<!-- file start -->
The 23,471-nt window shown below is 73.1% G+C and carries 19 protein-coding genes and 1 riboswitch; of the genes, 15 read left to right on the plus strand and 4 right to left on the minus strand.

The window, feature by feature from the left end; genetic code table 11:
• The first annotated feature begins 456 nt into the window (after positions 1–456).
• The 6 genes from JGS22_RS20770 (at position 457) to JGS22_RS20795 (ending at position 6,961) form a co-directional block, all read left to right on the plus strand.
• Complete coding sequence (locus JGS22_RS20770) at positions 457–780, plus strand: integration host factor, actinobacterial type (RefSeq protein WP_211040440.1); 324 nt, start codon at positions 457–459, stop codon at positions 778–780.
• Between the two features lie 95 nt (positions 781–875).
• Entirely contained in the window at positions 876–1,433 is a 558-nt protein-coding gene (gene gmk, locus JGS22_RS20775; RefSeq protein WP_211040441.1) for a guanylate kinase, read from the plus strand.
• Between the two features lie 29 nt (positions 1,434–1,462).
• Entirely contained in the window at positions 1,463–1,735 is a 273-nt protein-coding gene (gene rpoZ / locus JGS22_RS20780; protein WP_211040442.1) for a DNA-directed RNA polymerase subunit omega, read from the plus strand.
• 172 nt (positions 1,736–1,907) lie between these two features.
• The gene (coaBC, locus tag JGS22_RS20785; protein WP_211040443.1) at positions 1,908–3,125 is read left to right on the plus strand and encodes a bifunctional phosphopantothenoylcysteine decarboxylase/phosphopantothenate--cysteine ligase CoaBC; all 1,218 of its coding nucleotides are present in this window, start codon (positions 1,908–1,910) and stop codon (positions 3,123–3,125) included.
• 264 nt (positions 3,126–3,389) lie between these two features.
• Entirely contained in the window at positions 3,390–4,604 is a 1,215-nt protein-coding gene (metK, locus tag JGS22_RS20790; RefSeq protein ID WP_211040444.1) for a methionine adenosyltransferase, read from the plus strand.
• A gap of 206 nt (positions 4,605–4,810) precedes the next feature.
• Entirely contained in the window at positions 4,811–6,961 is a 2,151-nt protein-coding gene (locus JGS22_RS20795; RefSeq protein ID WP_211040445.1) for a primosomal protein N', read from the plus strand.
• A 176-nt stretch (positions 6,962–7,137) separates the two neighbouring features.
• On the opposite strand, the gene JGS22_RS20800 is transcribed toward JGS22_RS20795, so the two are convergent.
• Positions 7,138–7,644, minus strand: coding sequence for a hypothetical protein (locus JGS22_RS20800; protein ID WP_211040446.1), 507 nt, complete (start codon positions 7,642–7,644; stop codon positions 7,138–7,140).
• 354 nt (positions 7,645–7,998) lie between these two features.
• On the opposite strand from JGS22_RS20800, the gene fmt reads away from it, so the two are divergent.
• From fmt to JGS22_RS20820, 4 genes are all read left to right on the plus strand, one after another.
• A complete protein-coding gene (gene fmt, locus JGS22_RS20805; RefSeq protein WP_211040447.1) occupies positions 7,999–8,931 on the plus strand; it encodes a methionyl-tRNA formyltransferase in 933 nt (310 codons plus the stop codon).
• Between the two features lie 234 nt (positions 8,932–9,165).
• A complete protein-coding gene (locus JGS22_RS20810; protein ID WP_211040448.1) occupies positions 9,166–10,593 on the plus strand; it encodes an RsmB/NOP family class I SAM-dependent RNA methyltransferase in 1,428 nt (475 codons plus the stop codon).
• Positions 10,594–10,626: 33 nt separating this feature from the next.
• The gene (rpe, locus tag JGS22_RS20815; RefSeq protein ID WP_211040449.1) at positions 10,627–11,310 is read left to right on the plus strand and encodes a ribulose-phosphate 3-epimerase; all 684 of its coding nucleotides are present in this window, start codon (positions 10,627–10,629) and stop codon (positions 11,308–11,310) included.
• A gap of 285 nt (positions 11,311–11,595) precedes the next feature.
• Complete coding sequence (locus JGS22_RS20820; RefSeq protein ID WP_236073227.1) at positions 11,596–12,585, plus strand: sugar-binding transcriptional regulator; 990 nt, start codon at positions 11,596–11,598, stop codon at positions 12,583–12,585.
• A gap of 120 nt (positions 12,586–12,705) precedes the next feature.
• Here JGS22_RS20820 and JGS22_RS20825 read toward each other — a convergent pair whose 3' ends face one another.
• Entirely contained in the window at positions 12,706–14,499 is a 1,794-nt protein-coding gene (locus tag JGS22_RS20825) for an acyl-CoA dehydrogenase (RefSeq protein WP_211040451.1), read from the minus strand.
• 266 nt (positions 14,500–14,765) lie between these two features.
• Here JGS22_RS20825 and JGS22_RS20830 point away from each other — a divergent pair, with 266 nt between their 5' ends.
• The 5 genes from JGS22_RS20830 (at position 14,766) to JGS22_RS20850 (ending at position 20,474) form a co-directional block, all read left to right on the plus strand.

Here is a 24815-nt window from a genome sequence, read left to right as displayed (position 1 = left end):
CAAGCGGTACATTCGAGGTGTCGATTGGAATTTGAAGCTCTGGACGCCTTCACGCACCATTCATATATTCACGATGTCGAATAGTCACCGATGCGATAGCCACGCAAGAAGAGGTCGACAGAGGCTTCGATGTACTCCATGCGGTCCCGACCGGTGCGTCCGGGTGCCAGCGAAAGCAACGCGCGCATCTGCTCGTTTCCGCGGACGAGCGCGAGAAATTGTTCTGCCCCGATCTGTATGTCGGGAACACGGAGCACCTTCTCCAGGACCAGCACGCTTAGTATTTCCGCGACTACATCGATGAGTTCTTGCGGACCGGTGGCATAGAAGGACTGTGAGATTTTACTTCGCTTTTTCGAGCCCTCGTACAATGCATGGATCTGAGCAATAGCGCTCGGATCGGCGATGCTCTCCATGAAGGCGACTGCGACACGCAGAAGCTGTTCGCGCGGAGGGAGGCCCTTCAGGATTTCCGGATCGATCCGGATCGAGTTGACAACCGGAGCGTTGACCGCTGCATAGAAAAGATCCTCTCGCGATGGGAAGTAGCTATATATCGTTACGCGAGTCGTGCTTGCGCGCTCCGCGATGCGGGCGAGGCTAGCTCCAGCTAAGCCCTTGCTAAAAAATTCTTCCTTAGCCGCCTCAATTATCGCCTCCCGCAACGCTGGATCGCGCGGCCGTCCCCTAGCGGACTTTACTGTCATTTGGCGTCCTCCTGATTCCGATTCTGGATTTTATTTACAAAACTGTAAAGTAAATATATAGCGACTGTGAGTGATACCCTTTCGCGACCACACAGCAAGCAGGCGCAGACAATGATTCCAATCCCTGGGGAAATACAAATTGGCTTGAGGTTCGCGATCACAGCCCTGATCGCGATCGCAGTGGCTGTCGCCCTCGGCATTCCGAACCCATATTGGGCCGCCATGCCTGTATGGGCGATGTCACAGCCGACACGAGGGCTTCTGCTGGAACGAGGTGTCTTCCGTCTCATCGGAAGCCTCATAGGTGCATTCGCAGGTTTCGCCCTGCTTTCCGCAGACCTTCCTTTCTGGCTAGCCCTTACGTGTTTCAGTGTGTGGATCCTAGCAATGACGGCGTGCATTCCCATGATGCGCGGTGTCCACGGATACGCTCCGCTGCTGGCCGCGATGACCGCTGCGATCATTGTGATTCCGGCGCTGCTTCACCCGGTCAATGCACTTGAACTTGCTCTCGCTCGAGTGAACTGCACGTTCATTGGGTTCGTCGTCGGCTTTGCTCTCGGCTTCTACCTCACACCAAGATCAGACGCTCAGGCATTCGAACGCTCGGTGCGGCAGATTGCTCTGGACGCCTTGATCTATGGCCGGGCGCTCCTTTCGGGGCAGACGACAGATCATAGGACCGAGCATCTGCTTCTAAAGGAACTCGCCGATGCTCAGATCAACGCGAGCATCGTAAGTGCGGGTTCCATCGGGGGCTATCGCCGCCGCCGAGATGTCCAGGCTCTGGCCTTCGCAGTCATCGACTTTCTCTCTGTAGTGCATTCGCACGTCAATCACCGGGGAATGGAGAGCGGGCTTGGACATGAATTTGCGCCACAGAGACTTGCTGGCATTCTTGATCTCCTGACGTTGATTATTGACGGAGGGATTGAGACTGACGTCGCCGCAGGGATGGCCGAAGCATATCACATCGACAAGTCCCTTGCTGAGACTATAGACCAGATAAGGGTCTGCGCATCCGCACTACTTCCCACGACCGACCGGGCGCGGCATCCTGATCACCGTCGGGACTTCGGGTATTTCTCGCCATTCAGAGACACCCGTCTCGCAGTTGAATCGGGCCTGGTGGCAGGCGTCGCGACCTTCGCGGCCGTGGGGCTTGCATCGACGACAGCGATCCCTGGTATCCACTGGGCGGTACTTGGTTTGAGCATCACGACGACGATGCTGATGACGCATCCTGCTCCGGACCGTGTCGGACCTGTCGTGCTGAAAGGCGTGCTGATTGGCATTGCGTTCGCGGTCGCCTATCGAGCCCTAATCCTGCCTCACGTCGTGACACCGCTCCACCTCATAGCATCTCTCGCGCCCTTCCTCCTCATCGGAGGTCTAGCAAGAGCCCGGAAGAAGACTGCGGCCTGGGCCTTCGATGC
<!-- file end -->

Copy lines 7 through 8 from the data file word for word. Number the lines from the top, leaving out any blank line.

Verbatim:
• Entirely contained in the window at positions 876–1,433 is a 558-nt protein-coding gene (gene gmk, locus JGS22_RS20775; RefSeq protein WP_211040441.1) for a guanylate kinase, read from the plus strand.
• Between the two features lie 29 nt (positions 1,434–1,462).